Following the exercise, the instructor asked me if I always talk to people that way.  I was a bit confused? What did she mean that way?  I thought about it for a moment and acknowledged that in those type of circumstances I probably do...after all, I thought it was okay...rationale, professional, calm...

She then challenged me by asking what I thought I sounded like.  Well, I knew what I wanted to sound like but obviously that wasn't was she was hearing, so I listened back to what I said in my head and tried to hear it...and it came to me.  My answer was "patronizing". The instructor nodded.

That made me wince.  That is so NOT what I was trying to convey.

As I am apt to do - I spent the remainder of the day berating myself.  How could I have not noticed this before, why hadn't anyone called me on it before, is this what my daughter refers to me using my "HR voice" at home.  Ugh, ugh, ugh.

Fast-forward to today.  I've cleaned up the balloons and streamers from my pity party and moved on.  I'm still on a mission to help people convey messages in a way that will help and not hinder the situation, but now I'm going to be much more aware of how I'm delivering this message.

Monday, June 11, 2012

Dedicated to the one I am sure of

Often times we focus on those people that provide us with support at work or complain about those that make our lives difficult. I’m no exception - I’ve been happy to dish on both accounts, but today I wanted to mention someone who has not only supported me in my work, but in pretty much every facet of my life.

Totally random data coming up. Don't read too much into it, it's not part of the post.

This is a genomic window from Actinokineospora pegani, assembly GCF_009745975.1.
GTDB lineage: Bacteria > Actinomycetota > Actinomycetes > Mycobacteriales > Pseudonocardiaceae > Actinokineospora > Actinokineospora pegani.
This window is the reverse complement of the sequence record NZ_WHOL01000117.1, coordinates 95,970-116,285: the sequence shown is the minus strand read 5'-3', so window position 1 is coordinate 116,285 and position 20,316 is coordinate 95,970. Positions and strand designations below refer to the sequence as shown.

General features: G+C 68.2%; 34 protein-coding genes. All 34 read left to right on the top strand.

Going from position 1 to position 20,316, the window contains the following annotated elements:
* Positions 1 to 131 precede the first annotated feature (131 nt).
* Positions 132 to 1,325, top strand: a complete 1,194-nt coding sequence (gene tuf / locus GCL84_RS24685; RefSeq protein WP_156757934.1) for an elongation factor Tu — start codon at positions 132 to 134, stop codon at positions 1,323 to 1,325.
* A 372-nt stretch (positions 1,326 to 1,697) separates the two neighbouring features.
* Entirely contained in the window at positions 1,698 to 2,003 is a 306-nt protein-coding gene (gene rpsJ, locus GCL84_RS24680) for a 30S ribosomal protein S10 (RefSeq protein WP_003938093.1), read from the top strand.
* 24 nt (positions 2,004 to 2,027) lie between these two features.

Today is my wedding anniversary and I can honestly say, without any pretense of sucking up, that marrying my husband was the best decision I have ever made.Truthfully it started well before we got married, but that was the official start line, I suppose.

That was the starting point for all that we have now - our home, our kids, and our future.

He has been with me through my late teenage years, young adulthood, and now approaching (ahem) mid-life. He has seen me and stuck by me through all my phases, moods, highs and lows. He has been my biggest supporter and sometimes my harshest critic. And I his.

I have often been asked how could I have possibly known at twenty-two (or even seventeen for that matter) that this was the person I wanted to spend the rest of my life with. That’s tough to answer because it was one of the few things in my life that I didn’t over-analyze so I didn’t have rationale beyond that I just knew.